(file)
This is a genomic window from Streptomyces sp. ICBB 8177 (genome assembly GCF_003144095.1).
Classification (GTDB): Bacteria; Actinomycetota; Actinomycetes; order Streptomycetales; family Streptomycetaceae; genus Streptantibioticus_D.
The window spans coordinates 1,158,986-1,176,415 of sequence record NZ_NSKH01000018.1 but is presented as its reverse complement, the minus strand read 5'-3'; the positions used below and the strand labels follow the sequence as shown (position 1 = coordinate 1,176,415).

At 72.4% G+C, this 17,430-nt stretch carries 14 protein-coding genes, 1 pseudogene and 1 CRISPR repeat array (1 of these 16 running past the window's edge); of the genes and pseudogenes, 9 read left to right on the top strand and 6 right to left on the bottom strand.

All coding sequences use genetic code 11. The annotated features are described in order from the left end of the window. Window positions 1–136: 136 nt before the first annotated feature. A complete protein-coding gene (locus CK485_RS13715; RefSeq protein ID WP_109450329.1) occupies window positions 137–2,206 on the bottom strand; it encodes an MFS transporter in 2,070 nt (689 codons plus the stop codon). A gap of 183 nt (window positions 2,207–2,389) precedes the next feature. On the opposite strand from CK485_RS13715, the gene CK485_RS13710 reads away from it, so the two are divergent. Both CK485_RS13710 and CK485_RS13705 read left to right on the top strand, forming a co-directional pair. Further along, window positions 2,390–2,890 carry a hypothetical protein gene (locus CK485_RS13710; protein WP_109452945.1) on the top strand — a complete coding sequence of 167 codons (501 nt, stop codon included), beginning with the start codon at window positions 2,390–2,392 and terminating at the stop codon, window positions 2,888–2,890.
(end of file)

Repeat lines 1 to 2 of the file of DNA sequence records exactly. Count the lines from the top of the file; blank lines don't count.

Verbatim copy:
This is a genomic window from Streptomyces sp. ICBB 8177 (genome assembly GCF_003144095.1).
Classification (GTDB): Bacteria; Actinomycetota; Actinomycetes; order Streptomycetales; family Streptomycetaceae; genus Streptantibioticus_D.